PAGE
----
Establishment of the Khalsa Panth

The Khalsa Panth was established by the tenth Guru of Sikhs, Guru Gobind Singh Ji, on April 13th, 1699, which is celebrated as Vaisakhi. The word "Khalsa" means pure, and the establishment of the Khalsa Panth was a step towards creating a community of pure and devout followers of Sikhism.

The establishment of the Khalsa Panth was not just a religious movement, but also a social and political one. The Guru's message of equality and social justice inspired many Sikhs to challenge the existing social order, including the caste system and the oppression of women.

The Khalsa also played a crucial role in the political struggles of the time, particularly in the fight against the Mughal Empire. Many Khalsa warriors fought alongside Guru Gobind Singh Ji in several battles, including the Battle of Chamkaur in 1704, which is considered one of the most heroic and inspirational events in Sikh history.

The Khalsa Panth was established in response to the oppression and persecution that the Sikhs faced from the Mughal Empire, which was ruling over India at the time. The Mughals saw the growing influence of Sikhism as a threat and tried to suppress it through force.

Guru Tegh Bahadur Ji, the ninth Guru of Sikhs, was beheaded by the Mughal Emperor Aurangzeb for refusing to convert to Islam and for standing up for the rights of Hindus. After Guru Tegh Bahadur Ji, his son Guru Gobind Singh Ji took his place and continued to fight against the Mughals.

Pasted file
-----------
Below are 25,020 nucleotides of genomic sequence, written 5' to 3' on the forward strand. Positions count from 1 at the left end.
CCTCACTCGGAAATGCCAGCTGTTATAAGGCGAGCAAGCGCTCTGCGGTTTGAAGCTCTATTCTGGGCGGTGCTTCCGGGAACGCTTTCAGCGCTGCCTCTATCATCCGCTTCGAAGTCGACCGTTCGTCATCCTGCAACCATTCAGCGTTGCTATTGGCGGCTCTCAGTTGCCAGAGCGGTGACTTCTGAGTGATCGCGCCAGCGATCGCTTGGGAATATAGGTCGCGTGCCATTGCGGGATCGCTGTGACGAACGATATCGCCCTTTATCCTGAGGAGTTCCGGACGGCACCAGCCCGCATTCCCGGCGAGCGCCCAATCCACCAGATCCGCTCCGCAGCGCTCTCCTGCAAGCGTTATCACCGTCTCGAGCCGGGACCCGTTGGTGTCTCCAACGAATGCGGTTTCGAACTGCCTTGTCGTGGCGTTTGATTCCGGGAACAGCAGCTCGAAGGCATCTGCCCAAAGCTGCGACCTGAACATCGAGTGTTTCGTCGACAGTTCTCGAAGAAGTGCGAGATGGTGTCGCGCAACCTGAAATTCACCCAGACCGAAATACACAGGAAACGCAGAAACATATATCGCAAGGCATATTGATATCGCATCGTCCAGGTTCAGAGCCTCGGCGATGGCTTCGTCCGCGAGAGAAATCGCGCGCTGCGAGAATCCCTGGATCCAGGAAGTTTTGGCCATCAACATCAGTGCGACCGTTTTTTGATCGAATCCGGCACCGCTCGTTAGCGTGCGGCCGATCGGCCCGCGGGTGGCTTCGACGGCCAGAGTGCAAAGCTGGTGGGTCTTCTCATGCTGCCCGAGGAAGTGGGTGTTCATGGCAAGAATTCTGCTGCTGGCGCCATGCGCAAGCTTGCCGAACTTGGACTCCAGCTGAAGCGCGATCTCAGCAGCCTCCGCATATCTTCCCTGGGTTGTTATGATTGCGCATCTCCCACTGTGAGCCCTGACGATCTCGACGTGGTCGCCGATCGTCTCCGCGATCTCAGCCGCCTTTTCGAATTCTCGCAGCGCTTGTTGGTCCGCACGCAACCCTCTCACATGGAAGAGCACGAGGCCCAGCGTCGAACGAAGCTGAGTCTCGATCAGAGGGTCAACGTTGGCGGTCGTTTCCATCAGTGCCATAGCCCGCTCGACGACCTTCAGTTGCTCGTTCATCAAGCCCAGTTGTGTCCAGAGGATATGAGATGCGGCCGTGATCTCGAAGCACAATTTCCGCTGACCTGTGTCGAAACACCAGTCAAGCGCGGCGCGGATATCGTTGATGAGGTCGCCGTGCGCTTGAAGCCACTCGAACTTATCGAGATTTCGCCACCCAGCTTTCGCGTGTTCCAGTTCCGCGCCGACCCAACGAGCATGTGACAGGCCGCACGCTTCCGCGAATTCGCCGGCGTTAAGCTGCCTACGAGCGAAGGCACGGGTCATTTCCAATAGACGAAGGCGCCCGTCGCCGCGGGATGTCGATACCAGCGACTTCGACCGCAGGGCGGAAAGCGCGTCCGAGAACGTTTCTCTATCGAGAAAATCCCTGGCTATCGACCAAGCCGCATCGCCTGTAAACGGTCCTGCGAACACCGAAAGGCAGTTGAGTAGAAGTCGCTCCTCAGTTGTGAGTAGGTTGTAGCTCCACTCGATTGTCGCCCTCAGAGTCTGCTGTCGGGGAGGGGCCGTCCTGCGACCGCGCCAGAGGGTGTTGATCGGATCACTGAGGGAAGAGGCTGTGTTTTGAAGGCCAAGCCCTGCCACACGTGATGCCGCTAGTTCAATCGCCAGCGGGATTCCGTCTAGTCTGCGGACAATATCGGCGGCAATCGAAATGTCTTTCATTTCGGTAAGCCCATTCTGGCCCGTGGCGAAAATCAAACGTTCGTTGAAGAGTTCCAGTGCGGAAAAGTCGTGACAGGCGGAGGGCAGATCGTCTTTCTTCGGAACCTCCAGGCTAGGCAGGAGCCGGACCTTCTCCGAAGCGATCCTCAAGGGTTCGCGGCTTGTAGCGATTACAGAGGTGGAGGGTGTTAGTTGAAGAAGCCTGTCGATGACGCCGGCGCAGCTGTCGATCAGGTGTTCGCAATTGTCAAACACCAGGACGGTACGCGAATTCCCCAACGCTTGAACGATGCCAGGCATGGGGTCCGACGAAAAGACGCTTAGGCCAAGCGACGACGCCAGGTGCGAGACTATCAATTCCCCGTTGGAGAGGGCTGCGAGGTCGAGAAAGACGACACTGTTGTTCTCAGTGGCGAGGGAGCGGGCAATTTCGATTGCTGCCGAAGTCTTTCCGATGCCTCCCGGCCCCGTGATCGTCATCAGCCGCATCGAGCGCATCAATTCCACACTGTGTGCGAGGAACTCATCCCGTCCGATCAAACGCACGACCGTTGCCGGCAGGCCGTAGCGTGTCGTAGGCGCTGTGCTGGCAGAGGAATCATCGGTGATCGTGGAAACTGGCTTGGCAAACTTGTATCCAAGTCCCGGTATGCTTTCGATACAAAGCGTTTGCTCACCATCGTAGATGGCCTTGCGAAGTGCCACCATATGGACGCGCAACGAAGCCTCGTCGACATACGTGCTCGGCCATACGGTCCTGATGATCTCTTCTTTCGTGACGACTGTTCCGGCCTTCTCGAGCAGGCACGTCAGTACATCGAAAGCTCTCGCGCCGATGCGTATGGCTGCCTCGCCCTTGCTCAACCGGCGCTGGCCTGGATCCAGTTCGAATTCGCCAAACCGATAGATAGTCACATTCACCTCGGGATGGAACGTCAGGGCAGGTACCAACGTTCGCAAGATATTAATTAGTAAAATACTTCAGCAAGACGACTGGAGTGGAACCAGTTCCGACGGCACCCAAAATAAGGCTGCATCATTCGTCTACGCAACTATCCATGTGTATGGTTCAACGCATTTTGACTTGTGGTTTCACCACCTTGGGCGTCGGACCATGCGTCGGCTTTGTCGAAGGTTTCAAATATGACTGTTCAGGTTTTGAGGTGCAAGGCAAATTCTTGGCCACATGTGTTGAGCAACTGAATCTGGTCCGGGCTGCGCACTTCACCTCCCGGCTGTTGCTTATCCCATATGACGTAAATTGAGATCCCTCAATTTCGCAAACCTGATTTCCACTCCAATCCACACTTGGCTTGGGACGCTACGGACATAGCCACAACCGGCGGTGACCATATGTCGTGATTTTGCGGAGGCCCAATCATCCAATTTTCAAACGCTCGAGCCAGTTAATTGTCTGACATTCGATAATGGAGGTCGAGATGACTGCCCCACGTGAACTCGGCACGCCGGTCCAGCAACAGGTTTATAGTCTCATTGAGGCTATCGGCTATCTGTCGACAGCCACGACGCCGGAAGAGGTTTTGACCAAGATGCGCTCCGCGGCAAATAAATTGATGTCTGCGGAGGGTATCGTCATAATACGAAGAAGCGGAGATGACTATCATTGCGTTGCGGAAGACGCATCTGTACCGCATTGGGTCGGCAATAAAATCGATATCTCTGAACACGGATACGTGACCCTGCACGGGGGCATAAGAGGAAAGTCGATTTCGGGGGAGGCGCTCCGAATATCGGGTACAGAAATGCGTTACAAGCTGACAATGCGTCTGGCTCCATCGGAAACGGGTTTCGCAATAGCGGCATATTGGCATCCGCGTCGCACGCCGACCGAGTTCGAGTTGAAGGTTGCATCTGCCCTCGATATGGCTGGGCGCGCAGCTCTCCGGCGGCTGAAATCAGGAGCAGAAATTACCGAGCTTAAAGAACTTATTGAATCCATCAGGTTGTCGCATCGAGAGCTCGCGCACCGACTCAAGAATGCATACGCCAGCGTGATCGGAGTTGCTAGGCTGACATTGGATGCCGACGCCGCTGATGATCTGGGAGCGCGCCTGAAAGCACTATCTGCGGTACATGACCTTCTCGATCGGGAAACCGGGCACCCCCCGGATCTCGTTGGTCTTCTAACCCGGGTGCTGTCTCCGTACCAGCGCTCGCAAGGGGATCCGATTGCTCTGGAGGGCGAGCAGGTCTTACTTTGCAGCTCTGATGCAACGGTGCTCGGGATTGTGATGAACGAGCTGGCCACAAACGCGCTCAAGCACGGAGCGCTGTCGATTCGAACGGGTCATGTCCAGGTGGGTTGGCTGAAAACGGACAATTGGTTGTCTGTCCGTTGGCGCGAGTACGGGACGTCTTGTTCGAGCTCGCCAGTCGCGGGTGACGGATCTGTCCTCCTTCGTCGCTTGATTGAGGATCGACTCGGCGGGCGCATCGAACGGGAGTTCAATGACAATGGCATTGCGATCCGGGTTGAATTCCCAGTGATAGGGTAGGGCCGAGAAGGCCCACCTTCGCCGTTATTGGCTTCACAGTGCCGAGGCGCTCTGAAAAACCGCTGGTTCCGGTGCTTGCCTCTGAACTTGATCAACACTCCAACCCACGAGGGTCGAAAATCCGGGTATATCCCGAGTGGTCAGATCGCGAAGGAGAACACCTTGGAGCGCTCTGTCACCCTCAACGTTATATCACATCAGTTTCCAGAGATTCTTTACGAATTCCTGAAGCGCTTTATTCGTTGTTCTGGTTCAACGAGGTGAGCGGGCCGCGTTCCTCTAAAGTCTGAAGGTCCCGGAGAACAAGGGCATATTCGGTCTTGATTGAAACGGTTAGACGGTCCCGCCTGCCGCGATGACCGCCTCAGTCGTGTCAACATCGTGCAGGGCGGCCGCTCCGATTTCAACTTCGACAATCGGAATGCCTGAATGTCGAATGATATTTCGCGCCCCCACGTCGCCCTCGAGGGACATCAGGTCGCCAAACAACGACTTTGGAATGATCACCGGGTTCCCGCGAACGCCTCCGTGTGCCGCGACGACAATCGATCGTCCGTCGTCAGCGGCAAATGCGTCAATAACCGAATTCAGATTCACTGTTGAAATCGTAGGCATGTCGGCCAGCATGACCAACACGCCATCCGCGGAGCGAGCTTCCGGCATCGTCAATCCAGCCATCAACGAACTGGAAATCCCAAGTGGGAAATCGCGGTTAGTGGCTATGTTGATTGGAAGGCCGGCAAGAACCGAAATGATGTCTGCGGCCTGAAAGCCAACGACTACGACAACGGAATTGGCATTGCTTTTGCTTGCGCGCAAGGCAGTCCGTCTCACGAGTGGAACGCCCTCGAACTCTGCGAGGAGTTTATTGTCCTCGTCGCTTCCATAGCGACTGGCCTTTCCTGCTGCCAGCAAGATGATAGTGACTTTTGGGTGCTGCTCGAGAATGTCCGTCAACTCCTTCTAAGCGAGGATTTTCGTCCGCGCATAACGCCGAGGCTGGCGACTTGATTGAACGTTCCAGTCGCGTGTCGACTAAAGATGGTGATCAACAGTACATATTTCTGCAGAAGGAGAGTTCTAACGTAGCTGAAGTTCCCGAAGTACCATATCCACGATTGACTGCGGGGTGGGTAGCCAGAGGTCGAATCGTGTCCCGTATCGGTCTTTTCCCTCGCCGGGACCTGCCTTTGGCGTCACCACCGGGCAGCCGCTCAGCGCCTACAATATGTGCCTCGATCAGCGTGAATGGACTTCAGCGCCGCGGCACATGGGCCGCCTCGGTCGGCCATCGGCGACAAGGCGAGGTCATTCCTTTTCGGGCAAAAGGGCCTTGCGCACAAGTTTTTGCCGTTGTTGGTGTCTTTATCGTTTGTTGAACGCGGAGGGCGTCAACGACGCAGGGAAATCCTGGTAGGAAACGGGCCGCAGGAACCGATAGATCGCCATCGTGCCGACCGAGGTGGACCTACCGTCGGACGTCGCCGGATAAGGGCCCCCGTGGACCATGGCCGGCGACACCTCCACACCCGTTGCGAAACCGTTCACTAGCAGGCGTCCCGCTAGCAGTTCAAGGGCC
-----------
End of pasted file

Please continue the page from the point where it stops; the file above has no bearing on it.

On the day of Vaisakhi in 1699, Guru Gobind Singh Ji called together thousands of devotees at Anandpur Sahib to seek his blessings. He appeared before the crowd with a sword and asked for a head, which initially sent a chill down the crowd's spine. But then a brave Sikh named Daya Ram, a Khatri of Lahore, stepped forward and offered himself.

Guru Gobind Singh Ji took Daya Ram to a nearby tent and returned with his sword drenched in blood. He repeated this process until five devotees had gone with him. The crowd was shocked to see the five men return wearing turbans and saffron-colored garments. Guru Gobind Singh Ji had baptized these five men with holy water called "Amrit" and formed them into the Panj Pyare or the Five Beloved Ones. These five men were- Daya Singh, Dharam Singh, Mohkam Singh, Himmat Singh, and Sahib Singh.

With the establishment of Panj Pyare, the caste system was shunned, and all Sikhs were considered equal. Guru Gobind Singh Ji gave every Sikh the surname of "Singh," which means lion, to instill courage and strength. He also gave Sikh women the surname of "Kaur," which means princess, to represent royalty.

Guru Gobind Singh Ji instructed all Sikhs to carry the five K's: Kachha (shorts), Kripan (sword), Kesh (uncut hair), Kangha (comb), and a Kara (bracelet). These five K's were a symbol of the Sikh identity and served as a reminder of their duty to live lives of courage, sacrifice, and equality.

Today, the legacy of the Khalsa Panth lives on in the Sikh community around the world. The principles of courage, sacrifice, and equality remain central to the Sikh way of life, and the five K's continue to be an important symbol of Sikh identity and commitment.

On the occasion of Vaisakhi, Sikhs gather together to celebrate the birth of the Khalsa with great joy and enthusiasm. They perform traditional dances, sing devotional hymns, and offer prayers of gratitude for the blessings of the Guru. The festival is a time for renewal and reaffirmation of their faith, and a reminder of the timeless values that the Khalsa Panth represents.